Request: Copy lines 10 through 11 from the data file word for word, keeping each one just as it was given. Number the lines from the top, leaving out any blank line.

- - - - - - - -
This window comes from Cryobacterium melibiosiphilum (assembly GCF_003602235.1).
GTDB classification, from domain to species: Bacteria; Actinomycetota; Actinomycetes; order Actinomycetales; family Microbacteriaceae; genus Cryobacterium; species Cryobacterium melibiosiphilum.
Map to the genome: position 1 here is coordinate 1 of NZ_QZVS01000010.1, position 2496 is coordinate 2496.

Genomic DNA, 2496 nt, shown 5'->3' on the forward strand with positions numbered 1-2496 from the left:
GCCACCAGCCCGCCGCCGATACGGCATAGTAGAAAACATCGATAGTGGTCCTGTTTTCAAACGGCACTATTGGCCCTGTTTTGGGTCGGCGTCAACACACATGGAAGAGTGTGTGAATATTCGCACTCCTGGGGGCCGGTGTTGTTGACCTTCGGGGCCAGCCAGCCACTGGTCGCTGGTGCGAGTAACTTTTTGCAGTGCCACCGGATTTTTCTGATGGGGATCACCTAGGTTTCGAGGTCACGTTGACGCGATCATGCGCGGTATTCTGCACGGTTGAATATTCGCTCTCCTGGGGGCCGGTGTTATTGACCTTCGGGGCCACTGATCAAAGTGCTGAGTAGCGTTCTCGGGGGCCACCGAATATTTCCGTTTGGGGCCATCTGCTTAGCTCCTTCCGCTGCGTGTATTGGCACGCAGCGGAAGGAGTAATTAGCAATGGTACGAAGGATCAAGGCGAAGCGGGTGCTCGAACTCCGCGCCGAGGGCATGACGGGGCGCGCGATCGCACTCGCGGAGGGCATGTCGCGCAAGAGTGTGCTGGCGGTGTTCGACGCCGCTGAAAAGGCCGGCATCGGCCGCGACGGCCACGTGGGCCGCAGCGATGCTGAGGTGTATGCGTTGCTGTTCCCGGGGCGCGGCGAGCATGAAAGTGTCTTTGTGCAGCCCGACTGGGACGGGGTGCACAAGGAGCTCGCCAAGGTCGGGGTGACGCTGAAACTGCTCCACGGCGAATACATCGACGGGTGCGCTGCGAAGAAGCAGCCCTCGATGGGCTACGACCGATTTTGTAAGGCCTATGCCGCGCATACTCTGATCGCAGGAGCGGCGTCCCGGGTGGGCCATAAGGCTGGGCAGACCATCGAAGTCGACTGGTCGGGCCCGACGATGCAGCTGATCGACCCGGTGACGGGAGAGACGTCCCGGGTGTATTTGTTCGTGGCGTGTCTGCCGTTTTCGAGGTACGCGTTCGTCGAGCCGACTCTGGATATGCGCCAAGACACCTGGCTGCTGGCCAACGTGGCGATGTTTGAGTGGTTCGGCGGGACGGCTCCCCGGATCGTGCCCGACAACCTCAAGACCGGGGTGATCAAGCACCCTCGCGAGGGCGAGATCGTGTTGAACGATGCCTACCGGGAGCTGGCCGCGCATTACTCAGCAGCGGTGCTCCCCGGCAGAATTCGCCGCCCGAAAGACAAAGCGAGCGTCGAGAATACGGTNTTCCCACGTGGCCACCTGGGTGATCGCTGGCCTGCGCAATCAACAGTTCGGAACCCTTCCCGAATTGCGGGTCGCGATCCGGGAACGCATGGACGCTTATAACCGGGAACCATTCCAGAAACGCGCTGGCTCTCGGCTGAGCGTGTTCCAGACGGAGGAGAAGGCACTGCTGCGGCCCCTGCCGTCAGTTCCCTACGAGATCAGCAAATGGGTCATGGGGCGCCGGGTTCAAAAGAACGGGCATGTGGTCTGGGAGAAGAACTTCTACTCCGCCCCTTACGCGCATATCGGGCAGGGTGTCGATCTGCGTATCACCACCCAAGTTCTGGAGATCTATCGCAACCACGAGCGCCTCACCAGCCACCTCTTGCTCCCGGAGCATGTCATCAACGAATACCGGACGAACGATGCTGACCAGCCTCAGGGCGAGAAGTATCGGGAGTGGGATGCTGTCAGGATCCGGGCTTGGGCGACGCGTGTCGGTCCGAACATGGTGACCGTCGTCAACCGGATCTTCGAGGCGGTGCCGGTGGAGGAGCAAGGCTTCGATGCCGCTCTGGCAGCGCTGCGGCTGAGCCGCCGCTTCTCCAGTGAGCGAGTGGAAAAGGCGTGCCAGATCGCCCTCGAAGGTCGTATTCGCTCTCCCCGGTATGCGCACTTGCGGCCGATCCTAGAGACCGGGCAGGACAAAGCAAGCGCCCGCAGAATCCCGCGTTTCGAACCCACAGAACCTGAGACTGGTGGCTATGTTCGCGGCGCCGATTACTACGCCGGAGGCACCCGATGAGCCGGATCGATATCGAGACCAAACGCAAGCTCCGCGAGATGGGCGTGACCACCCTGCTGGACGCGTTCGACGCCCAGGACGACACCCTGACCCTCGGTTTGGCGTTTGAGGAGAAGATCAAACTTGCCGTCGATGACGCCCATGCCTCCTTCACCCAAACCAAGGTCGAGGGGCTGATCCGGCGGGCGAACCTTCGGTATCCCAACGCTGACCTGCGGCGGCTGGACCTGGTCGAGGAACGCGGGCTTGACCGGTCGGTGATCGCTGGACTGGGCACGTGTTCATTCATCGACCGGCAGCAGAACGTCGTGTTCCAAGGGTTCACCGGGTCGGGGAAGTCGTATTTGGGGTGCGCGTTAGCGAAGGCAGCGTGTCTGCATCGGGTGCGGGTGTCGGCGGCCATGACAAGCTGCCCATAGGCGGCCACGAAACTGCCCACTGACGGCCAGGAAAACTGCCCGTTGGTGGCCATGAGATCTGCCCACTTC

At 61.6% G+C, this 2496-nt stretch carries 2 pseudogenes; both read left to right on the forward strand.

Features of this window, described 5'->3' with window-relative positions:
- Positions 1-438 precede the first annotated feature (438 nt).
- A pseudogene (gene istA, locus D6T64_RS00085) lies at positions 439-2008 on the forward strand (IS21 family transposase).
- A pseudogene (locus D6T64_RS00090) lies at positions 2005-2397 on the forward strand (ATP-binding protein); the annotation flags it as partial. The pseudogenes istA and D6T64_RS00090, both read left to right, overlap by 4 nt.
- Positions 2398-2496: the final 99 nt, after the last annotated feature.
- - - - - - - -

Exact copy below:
- A pseudogene (locus D6T64_RS00090) lies at positions 2005-2397 on the forward strand (ATP-binding protein); the annotation flags it as partial. The pseudogenes istA and D6T64_RS00090, both read left to right, overlap by 4 nt.
- Positions 2398-2496: the final 99 nt, after the last annotated feature.